Woody Allen returns to Europe, this time in the gorgeous countryside of the French Riviera, as writer and director of "Magic In The Moonlight." Colin Firth and Emma Stone star; and the sheer force of their charm bolsters a relatively thin plotted narrative, making the film play out like a pleasant escapade.
The film opens in Berlin in 1928; where a packed house watches a Chinese magician named Wei Ling Soo, perform on stage. Soon after the show, we learn that the “Wei Ling Soo” is actually just the stage act of pompous Londoner Stanley Crawford (Firth). Despite his trade as a magician, Crawford is a staunch pragmatist and non-believer in all things spiritual. So when an old friend and fellow magician propositions him to go to the south of France to debunk a so-called spiritualist, who has a rich family under her spell (so to speak), Crawford is compelled to accept. It is on this adventure that he meets the spiritualist Sophie Baker (Stone). And as he becomes closer to Baker and his debunking skills are put to the test, he begins to question his entire outlook on life, the unknown and love.
Firth seems to relish playing the irascible Crawford. He spits out insults and postures arrogantly with such unspoken glee that you can’t help but like the petulant Crawford. Stone fits right in with Allen’s particular mold of quirky female characters, but also manages to make Baker her own entity. Both actors are very well suited for a Woody Allen movie. The kind who aren’t influenced by the auteur’s idiosyncrasies or filmography, who can make even the most pontificating blocks of dialogue sound natural. Both appear to approach their character, not with the idea of being in a good Woody Allen movie, but rather just a good movie and at least in regard to their interactions it pays off well.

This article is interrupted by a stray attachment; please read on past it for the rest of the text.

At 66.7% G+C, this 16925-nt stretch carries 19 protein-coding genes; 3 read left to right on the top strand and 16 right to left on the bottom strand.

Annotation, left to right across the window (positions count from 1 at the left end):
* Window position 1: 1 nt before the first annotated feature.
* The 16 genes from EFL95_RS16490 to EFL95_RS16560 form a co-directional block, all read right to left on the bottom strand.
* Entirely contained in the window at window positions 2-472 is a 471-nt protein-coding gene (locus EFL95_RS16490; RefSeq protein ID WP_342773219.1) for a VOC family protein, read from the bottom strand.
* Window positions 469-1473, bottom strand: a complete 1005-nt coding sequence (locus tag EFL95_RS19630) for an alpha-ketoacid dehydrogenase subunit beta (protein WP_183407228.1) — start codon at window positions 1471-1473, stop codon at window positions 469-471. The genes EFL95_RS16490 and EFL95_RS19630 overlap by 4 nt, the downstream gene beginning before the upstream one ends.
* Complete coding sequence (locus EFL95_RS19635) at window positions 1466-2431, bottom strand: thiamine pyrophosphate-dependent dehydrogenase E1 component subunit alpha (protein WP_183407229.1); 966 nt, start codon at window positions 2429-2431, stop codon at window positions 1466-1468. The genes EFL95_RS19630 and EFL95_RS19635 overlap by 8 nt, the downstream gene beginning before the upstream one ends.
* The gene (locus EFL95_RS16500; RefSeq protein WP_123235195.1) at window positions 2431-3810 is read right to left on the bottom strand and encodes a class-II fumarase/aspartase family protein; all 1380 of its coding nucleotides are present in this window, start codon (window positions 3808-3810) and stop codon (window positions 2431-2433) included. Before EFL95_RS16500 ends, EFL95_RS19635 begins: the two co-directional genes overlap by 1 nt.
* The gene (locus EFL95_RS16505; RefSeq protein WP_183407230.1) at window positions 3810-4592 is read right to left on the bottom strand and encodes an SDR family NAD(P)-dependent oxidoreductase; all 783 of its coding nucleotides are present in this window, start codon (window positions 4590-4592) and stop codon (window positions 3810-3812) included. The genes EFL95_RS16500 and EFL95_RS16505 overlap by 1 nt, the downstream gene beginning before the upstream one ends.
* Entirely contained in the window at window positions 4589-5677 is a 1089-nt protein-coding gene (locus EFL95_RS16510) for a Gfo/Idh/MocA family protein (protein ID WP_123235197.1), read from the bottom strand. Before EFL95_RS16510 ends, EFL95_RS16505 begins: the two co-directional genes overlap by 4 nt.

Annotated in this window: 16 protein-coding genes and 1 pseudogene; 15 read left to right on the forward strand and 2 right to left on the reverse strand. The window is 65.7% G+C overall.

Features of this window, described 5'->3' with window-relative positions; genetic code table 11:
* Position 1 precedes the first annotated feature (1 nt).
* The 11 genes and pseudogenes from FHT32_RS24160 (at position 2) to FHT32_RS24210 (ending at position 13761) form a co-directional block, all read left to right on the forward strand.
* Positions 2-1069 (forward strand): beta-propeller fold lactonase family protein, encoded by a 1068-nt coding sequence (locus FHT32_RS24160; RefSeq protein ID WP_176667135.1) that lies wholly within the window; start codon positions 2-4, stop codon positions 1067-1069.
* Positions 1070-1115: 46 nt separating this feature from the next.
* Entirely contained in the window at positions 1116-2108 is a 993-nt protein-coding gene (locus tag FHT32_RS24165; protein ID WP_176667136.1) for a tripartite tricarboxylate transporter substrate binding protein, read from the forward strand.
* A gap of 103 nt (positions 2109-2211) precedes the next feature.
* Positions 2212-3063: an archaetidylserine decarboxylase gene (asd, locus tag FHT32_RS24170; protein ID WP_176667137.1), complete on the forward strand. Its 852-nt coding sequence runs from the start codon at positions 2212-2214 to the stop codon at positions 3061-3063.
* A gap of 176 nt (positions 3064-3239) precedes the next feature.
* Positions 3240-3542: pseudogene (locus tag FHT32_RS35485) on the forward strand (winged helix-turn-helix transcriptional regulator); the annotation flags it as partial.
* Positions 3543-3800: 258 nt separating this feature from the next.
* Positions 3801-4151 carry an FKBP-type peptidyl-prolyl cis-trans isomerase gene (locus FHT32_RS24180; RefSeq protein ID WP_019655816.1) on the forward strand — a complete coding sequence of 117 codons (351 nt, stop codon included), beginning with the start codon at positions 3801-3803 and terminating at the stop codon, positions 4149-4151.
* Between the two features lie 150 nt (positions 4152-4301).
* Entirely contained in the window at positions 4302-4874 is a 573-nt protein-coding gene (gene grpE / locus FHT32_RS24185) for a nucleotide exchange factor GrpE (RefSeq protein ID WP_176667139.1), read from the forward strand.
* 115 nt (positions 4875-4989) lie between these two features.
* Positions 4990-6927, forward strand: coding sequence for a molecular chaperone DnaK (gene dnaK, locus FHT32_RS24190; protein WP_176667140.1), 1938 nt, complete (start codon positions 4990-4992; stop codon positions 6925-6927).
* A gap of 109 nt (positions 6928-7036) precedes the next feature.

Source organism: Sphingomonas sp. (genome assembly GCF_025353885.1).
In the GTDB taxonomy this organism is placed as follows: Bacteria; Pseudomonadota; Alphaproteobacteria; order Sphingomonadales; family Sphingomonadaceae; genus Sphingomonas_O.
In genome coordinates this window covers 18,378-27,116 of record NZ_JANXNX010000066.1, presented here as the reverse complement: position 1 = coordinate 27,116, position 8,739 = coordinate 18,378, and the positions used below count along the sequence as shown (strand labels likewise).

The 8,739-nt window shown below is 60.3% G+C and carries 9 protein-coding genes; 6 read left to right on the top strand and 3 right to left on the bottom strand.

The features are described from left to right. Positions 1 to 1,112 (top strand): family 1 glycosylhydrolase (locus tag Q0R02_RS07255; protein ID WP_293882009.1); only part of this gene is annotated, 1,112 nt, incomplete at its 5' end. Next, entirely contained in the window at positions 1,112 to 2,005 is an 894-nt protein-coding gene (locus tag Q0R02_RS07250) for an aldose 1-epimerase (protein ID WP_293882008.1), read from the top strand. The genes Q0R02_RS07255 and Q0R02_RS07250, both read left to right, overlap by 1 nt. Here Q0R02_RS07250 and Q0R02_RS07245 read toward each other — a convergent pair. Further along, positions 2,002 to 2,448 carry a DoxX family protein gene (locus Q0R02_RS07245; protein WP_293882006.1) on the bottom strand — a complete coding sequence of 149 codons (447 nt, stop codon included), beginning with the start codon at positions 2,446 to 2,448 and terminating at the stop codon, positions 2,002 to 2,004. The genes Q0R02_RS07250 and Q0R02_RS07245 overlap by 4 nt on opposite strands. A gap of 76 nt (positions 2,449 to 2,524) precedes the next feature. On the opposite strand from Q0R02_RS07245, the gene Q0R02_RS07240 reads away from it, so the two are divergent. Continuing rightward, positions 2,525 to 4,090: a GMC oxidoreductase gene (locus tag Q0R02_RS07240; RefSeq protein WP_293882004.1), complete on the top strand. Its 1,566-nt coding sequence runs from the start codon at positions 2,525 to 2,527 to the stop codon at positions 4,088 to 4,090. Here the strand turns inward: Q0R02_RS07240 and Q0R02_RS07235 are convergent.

The fine precedent set by the film’s stars resonates with the rest of the strong supporting cast, many of whom, like Simon McBurney (Tinker Tailor Soldier Spy), who plays the fellow magician, and Dame Eileen Watkins (Gosford Park), who plays Crawford’s aunt Vanessa, have theatrical backgrounds, which befits the isolated home settings and dialogue intensive script well. Other than it’s stars, probably the most recognizable face for an American audience is Marcia Gay Harden (Pollock).
Most of the comedy is derived from Crawford’s sharp tongue and character repartee, but for what it’s worth, in a single moment near the end, the film achieves probably the best pay-off to a joke I’ve seen all summer. I don’t want to ruin anything, so I’ll just say it is a perfectly executed bit of physical comedy and still has me amused thinking about it.
Even though the film deals with heavier themes, like spirituality and the after-life, the proceedings are laid out with such a feather touch that they come across as something of a trifle. This isn’t wholly detrimental to the film, as it keeps things light and fun, but it does prevent Magic from having any significant emotional resonance. This easy-going approach has an effect on the love story element as well, which despite Firth and Stone’s delightful chemistry, never quite landed romantically. They seem better suited as an odd pairing that could match wits, than imminent lovers.
Allen’s film probably won’t change your life or effect your world view, but if you’re looking to spend 97 minutes wrapped up in beautiful scenery with desperately likable actors exchanging clever banter, then Magic In The Moonlight may be just the film for you.
By Adrian Vina
Rated PG-13 for a brief suggestive comment, and smoking through out.
Running time: 97 minutes